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We all dream of things that would make us happy. A rewarding career, vigorous health and a life filled with exhilarating experiences shared with family and friends. But sometimes, no matter how hard we work, our dreams can seem elusive, leaving us exhausted and disillusioned.
Defining your goal, hopes and dreams can be a cloudy space for many people. You might know what you want, but you don’t know how to get it. Visualizing your goals helps clarify the desired outcomes. Vision, combined with a determined commitment to worthy goals, is a healthy prescription for a fulfilling life. As the late caring guru Wayne Dyer said, âThoughts are mental energy. They are the currency you have available to attract what you want. You have to learn to stop spending that money on thoughts you don’t want, even if you feel compelled to continue your usual behavior. As Dyer points out, your thoughts continually weave your story and shape your beliefs and behaviors.
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In terms of success, personal and external factors such as upbringing, education and location certainly come into play, but it’s also what’s inside that matters. Perspective is everything. If you examine the beliefs and habits of many successful people, you will find one common denominator: they have an unshakeable view that a high level of success is possible. Limiting thoughts will give limiting results. For this reason, it is important to remember that your thoughts have tremendous power and can influence your experiences.
Author Tina Naughton Powers once said, âVisualization boards can provide us with a blueprint that aligns our desires with reality. Through the images and words we choose, we are inspired to move forward with ideas for the future that we might never have envisioned before. “
There are many ways to support your goals by appealing to your imagination and visualizing the result. One way to do this is to create a vision board or a vision journal. Opponents may argue that mind exercises or visualizations are a metaphysical layer load. However, visualization has long been touted as a useful tool to help achieve goals. Olympic athletes use it regularly, and there is a growing body of neuroplasticity research devoted to visualization for dealing with pain and treating disease.
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Here are four steps you can take to get closer to your own personal visualization:
1. Create without judgment.
There is no right or wrong way to create your vision board. Start with a design canvas or board. You can choose to draw or paint on your board, add photos or pictures from magazines – anything that has special meaning to you and reflects your vision for the future.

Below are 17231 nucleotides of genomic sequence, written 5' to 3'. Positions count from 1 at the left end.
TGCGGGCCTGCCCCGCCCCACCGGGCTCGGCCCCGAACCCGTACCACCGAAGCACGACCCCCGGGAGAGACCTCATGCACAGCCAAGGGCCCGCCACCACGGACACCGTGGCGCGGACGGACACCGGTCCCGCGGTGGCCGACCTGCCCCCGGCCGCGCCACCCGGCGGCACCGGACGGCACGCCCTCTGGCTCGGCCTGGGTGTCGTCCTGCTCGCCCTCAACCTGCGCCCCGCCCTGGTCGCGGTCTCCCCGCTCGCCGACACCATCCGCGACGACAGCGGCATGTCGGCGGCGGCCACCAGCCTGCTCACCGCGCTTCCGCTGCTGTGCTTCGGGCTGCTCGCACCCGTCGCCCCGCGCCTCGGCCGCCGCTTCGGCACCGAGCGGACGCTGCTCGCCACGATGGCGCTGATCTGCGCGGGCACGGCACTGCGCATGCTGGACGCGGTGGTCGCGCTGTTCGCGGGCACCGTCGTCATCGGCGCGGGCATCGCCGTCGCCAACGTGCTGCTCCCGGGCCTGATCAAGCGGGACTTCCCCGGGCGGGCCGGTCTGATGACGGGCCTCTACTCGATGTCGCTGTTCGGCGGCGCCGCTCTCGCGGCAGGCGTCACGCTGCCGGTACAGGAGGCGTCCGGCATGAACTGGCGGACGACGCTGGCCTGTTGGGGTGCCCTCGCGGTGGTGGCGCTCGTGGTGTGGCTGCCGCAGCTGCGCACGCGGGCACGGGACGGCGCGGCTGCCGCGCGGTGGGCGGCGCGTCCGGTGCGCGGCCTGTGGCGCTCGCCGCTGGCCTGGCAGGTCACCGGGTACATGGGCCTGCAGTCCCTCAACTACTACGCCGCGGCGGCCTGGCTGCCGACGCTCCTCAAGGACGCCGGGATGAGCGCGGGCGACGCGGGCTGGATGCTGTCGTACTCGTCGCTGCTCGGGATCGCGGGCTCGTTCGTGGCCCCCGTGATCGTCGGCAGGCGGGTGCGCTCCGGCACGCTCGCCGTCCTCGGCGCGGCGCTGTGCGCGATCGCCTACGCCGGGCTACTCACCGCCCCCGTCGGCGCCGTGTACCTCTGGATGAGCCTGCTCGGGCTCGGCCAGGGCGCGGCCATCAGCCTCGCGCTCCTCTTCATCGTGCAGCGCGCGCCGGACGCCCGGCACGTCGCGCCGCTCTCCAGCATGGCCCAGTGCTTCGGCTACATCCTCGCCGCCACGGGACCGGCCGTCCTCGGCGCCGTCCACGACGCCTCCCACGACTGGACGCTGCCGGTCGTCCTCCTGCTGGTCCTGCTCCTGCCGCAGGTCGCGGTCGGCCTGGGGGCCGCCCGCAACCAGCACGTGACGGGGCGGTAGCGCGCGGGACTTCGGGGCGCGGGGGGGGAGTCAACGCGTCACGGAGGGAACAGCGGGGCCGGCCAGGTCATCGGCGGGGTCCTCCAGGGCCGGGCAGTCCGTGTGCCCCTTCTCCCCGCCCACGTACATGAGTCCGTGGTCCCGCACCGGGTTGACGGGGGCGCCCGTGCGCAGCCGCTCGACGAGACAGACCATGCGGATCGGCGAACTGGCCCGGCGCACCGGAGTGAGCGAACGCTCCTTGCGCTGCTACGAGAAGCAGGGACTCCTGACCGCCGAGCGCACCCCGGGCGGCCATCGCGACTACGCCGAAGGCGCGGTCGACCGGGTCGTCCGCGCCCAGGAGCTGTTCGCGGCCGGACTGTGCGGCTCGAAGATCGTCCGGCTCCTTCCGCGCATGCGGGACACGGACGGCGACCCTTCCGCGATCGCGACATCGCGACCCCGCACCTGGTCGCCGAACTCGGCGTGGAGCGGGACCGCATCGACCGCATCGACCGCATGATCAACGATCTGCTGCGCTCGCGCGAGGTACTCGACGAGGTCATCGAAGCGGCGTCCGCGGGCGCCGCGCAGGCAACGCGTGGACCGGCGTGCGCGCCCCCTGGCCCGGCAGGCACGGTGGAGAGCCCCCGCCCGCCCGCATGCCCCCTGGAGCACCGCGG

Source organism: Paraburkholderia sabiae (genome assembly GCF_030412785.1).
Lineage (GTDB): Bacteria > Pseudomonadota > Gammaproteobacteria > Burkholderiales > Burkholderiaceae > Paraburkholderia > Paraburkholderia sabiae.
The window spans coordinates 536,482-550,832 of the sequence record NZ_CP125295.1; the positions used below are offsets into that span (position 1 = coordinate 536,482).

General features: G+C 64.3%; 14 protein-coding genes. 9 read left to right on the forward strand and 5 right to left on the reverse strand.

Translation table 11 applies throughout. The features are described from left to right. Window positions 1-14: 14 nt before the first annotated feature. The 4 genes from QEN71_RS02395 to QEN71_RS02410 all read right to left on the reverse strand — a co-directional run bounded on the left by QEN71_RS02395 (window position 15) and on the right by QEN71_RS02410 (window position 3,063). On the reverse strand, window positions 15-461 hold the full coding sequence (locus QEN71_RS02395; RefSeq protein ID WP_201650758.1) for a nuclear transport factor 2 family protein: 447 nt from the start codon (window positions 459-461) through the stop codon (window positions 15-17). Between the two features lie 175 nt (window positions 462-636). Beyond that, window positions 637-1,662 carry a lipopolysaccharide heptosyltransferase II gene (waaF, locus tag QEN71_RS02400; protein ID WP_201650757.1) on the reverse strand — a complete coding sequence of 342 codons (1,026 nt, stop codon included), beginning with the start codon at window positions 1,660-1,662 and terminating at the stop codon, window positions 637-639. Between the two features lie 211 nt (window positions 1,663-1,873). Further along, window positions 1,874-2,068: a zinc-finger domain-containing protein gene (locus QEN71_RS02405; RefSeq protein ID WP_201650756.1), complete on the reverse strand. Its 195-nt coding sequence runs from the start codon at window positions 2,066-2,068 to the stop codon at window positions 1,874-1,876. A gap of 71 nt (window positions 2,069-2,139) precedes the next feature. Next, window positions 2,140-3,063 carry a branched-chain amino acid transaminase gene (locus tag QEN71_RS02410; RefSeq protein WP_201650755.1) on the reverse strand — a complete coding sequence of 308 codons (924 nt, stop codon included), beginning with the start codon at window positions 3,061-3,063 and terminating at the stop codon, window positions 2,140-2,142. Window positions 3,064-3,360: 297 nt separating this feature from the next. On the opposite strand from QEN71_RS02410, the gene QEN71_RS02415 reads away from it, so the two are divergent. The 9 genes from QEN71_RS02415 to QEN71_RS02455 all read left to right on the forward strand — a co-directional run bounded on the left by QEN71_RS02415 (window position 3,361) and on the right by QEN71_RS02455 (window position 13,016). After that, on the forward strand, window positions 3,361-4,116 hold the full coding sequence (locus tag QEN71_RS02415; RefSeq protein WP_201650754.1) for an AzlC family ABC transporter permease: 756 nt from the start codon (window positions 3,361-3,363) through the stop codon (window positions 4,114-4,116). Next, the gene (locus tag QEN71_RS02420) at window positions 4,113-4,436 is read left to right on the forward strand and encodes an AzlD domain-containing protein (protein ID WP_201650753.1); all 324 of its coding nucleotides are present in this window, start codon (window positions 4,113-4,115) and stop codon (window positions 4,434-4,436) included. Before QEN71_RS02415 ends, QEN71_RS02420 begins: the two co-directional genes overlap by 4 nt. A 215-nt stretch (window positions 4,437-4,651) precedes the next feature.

2. Look at your vision board daily.
Use a decorative photo frame to store your vision board statements, allowing you to change them frequently – and be sure to place them where you can see them every day.
3. You can also create a vision journal.
Use it as a daily reminder of gratitude, quotes, or just a note that resonates with you. Incorporate sketches and let your thoughts flow onto paper, without judgment.
4. Put the ego aside and go inside.
Notice how you feel when you create it. Apply your conscious and creative energy to the possibilities of what could be, rather than dwelling on what you may find impossible. After you have completed the chart, try taking small steps each day to strengthen your vision. Make choices that match your ideas for the future and be open to the possibilities of creating it.
In essence, creating a vision board or using a vision journal means that you are projecting your own productive endgame. But it would be foolish to believe that just because you are constantly visualizing something, it will magically appear on your doorstep. Your vision must accompany the steps to make your dreams come true. The vision board or journal simply acts as a catalyst for change. It is always a balance between vision and action.
If you don’t have a vision, it’s easy to get sidetracked. Think of it this way: If you’re in a boat on the ocean and rocked by every wave with no navigation system or set heading, you’ll never get anywhere. Once you’ve identified your personal vision, it’s like having your own internal GPS turned on at all times. You will have a set of navigation tools that will help you move in the right direction with focus, intention and conviction.
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